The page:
NEMEP is open to adding other contiguous states to further strengthen its base, Cecere says.

    “We’re in talks and I see us expanding,” he said.


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    03/29/2017
    HME News Staff

    WASHINGTON – CMS has instructed the DME MACs to accept timely orders and medical documentation whether they come from a beneficiary’s treating physician or a transferring HME provider.

    The change is a big deal for providers in competitive bidding areas, where transfers of beneficiaries from non-contract to contract providers are common.

    “Industry (has) suggested that competition is bolstered and provider burden limited by allowing suppliers to accept medical documentation from other suppliers who previously held responsibility for that beneficiary,” CMS states in Change Request 9886 published on March 24.

    The change goes into effect April 24, 2017.

    Specifically, CMS instructs the DME MACs to:

    • Accept documentation of the beneficiary’s need for an item, regardless of whether the supplier received the documentation directly from the beneficiary’s treating physician/practitioner or as transferred from his or her previous supplier.
    • Contractors shall, in those instances in which the documentation is not transferred, continue to require a new order/documentation be received by the supplier from the treating physician/practitioner.
    • Contractors shall describe any necessary workload changes in detail, including the rationale for these changes, to their Contracting Officer’s Representative and Medical Review Business Function Lead.

    In an accompanying MLN Matters article, CMS put providers on notice that a new order is still required in the following situations:

    • There is a change in the order for the accessory, supply, drug and so forth.
    • On a regular basis (even if there is no change in the order) only if it is so specified in the documentation section of a particular medical policy.
    • When an item is replaced.
    • When there is a change in the supplier, if the recipient supplier did not obtain a valid order for the DMEPOS item from the transferring supplier.

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    03/31/2017
    Liz Beaulieu

    ST. PAUL, Minn. – Minnesota could be the first state to introduce legislation to stave off a “pay for” in the 21st Century Cures Act that limits the federal portion of Medicaid reimbursement for DME to competitive bidding-influenced Medicare reimbursement starting Jan. 1, 2018.

    Bills have been introduced in both the House of Representatives and the Senate that would direct the commissioner of the state’s Department of Human Services to make supplemental payments for DME that is impacted by the change. The bills state those payments should be no less than the difference between the payments before and after Dec. 31, 2017.

    “Take the problems and attrition we’ve seen from the bid rates for Medicare and expand that to a whole other sector of the population—Medicaid,” said Sarah Anderson, vice president of sales and third party services for Key Medical Supply in Shoreview, Minn., and a board member of the Midwest Association for Medical Equipment Services. “It’s just unsustainable.”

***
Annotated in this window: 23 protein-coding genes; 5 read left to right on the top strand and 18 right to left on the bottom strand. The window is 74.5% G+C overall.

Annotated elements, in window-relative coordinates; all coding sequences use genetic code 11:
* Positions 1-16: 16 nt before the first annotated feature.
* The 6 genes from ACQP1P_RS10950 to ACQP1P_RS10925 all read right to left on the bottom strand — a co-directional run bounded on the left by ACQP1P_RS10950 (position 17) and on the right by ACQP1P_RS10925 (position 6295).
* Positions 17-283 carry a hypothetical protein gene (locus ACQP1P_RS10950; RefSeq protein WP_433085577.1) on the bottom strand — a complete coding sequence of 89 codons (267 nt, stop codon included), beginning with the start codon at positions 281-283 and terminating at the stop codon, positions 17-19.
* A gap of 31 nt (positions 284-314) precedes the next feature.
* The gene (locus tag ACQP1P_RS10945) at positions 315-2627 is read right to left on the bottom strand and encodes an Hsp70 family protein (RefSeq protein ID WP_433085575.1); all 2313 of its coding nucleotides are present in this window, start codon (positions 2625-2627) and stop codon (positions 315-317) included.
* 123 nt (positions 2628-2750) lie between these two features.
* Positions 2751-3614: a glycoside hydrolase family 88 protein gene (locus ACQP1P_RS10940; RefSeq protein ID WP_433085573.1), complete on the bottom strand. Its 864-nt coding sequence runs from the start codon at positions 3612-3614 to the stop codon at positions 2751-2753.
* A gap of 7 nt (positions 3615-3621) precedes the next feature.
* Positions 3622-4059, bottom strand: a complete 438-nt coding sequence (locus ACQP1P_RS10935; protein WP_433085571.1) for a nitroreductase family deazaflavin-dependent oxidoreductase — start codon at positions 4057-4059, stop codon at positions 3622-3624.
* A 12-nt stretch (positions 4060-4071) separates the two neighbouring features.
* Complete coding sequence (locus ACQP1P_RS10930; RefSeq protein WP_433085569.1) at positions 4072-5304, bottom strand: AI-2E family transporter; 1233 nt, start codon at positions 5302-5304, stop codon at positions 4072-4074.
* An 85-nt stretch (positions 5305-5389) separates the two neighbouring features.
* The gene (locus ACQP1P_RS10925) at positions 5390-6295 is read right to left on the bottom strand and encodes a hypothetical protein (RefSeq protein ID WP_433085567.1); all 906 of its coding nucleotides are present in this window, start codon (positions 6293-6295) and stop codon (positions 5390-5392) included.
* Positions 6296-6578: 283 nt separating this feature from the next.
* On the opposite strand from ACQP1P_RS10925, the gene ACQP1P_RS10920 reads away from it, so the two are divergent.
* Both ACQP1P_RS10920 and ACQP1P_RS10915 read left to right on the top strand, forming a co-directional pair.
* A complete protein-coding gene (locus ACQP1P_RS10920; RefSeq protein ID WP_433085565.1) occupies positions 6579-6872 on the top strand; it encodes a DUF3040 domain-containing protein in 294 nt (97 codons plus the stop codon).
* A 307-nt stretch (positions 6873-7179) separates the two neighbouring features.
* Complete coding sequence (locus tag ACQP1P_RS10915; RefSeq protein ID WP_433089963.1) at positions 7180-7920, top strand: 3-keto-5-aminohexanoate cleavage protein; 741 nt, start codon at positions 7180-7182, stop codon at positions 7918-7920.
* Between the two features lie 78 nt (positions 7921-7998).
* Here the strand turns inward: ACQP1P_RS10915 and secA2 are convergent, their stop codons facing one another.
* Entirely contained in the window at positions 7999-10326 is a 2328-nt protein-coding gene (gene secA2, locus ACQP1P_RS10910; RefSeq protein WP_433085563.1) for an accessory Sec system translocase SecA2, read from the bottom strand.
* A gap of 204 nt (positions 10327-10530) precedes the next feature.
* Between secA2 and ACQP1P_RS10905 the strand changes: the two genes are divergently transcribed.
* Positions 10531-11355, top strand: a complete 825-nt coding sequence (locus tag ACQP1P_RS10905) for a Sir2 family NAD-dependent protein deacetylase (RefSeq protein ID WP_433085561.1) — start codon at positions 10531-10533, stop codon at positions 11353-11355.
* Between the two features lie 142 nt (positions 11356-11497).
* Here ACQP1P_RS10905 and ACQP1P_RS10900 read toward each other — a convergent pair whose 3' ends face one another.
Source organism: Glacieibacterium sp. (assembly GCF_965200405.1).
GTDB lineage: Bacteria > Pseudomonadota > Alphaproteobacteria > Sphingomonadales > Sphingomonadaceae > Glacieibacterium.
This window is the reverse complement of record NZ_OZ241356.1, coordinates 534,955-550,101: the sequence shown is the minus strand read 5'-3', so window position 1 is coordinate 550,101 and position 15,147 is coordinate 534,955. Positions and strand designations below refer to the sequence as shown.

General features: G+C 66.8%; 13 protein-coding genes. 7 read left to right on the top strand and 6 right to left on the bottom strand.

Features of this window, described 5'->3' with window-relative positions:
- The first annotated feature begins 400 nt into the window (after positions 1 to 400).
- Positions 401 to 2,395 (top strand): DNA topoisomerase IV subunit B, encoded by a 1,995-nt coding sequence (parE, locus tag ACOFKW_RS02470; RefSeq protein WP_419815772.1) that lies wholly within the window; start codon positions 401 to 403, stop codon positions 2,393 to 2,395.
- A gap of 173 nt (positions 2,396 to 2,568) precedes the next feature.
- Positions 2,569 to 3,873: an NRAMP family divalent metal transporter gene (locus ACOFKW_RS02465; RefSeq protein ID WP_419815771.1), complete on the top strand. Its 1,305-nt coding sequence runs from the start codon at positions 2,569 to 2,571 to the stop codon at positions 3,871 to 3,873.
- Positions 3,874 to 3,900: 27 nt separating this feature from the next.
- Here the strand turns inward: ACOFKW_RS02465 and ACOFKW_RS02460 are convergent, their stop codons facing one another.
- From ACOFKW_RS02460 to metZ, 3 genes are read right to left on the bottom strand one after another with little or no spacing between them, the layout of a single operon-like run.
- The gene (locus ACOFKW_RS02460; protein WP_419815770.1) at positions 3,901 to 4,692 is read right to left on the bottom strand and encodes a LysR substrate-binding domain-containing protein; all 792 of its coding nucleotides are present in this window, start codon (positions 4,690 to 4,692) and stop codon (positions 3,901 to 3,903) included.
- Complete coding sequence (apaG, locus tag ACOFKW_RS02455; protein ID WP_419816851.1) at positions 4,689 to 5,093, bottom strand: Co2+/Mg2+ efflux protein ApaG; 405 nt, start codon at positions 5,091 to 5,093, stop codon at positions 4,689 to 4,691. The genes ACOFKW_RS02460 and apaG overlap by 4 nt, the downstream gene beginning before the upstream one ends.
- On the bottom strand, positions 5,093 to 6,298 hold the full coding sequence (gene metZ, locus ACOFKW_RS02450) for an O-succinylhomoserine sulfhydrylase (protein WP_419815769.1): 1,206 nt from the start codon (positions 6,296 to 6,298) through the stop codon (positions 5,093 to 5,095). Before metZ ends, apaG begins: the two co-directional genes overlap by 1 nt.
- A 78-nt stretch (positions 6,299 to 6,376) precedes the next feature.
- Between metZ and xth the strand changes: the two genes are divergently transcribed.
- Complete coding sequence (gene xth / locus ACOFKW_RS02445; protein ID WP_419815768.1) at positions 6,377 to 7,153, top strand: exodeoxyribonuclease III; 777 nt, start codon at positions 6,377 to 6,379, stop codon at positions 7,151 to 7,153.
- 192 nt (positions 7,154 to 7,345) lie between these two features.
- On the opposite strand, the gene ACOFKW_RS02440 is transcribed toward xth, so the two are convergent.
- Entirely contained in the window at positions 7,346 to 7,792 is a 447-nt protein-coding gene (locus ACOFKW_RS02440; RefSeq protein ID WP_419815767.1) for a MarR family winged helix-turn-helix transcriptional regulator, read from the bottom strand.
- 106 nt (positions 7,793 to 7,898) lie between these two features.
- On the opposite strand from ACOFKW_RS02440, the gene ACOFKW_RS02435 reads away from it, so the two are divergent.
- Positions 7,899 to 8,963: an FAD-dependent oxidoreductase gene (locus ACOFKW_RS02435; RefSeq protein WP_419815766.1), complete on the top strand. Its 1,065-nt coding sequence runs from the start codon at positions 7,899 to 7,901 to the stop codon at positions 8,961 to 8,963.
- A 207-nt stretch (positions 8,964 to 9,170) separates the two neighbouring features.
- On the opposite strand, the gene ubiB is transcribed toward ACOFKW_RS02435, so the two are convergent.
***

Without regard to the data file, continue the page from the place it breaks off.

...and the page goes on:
Stakeholders suffered a setback in March, when omnibus bills were introduced in the House and Senate without language on supplemental payments for DME.

    The omnibus bill in the House, however, includes what stakeholders call a “toehold” that keeps their efforts alive: a provision requiring DHS to study the impact of limited payment rates for DME on access. DHS must report on results by Feb. 1, 2018.

    “The work is not over,” said Rose Schafhauser, executive director of MAMES, which is working on setting up meetings with Conference Committee members who are working to combine the two omnibus bills.

    While cost is always a factor in getting legislation passed, stakeholders have so far successfully argued that the DME benefit has hit rock bottom. That’s something they’ll continue to argue.

    “The bid rates don’t even cover the cost of acquisition,” Anderson said.

    Also working in stakeholders’ favor is their good working relationship with DHS. They have worked with the agency to craft this most recent language, and they have worked with the agency in the past to prevent bid-influenced Medicare reimbursement from affecting Medicaid reimbursement for items included in the program.

    “DHS and our legislature are very familiar with competitive bidding and the potential harm to providers and their patients,” Anderson said. “We’ve been working for years to continually separate (Medicaid and Medicare).”

    MAMES has shared the language with other stakeholders, in the hopes that similar bills can be introduced in other states.

    “We’re trying to be proactive,” Schafhauser said. “The general feedback we’re getting from state legislatures has been good. We’re not asking for an increase; we’re just asking not to go back.”


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    03/31/2017
    HME News Staff

    AMSTERDAM, the Netherlands, and SYDNEY – Royal Philips has signed an agreement to buy Australian Pharmacy Sleep Services, in a move that the company says will accelerate its home sleep testing offering through the pharmacy channel in Australia.

    “With the addition of APSS to our sleep and respiratory care business in Australia, Philips will be able to provide better access to home sleep testing for those who need it, where and when they need it,” said Kevin Barrow, managing director at Philips Australia and New Zealand.